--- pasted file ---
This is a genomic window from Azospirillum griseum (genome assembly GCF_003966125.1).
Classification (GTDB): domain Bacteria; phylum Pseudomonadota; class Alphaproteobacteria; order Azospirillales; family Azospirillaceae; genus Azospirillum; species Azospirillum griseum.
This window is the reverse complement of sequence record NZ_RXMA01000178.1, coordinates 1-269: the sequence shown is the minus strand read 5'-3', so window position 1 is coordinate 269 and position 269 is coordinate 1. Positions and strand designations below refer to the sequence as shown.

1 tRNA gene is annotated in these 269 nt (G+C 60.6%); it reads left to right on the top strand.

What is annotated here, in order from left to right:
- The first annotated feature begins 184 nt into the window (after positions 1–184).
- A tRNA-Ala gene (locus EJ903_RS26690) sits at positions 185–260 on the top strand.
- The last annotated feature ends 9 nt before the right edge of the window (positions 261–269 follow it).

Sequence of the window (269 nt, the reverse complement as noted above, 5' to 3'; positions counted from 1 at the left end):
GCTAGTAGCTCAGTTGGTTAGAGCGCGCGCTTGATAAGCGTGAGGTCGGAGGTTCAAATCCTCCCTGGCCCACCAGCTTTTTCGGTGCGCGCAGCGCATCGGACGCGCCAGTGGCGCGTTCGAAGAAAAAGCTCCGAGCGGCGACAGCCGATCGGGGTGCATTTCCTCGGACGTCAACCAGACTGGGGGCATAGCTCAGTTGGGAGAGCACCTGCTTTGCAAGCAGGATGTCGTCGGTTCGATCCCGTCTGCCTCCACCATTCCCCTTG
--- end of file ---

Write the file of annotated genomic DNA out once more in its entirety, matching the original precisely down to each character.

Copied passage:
This is a genomic window from Azospirillum griseum (genome assembly GCF_003966125.1).
Classification (GTDB): domain Bacteria; phylum Pseudomonadota; class Alphaproteobacteria; order Azospirillales; family Azospirillaceae; genus Azospirillum; species Azospirillum griseum.
This window is the reverse complement of sequence record NZ_RXMA01000178.1, coordinates 1-269: the sequence shown is the minus strand read 5'-3', so window position 1 is coordinate 269 and position 269 is coordinate 1. Positions and strand designations below refer to the sequence as shown.

1 tRNA gene is annotated in these 269 nt (G+C 60.6%); it reads left to right on the top strand.

What is annotated here, in order from left to right:
- The first annotated feature begins 184 nt into the window (after positions 1–184).
- A tRNA-Ala gene (locus EJ903_RS26690) sits at positions 185–260 on the top strand.
- The last annotated feature ends 9 nt before the right edge of the window (positions 261–269 follow it).

Sequence of the window (269 nt, the reverse complement as noted above, 5' to 3'; positions counted from 1 at the left end):
GCTAGTAGCTCAGTTGGTTAGAGCGCGCGCTTGATAAGCGTGAGGTCGGAGGTTCAAATCCTCCCTGGCCCACCAGCTTTTTCGGTGCGCGCAGCGCATCGGACGCGCCAGTGGCGCGTTCGAAGAAAAAGCTCCGAGCGGCGACAGCCGATCGGGGTGCATTTCCTCGGACGTCAACCAGACTGGGGGCATAGCTCAGTTGGGAGAGCACCTGCTTTGCAAGCAGGATGTCGTCGGTTCGATCCCGTCTGCCTCCACCATTCCCCTTG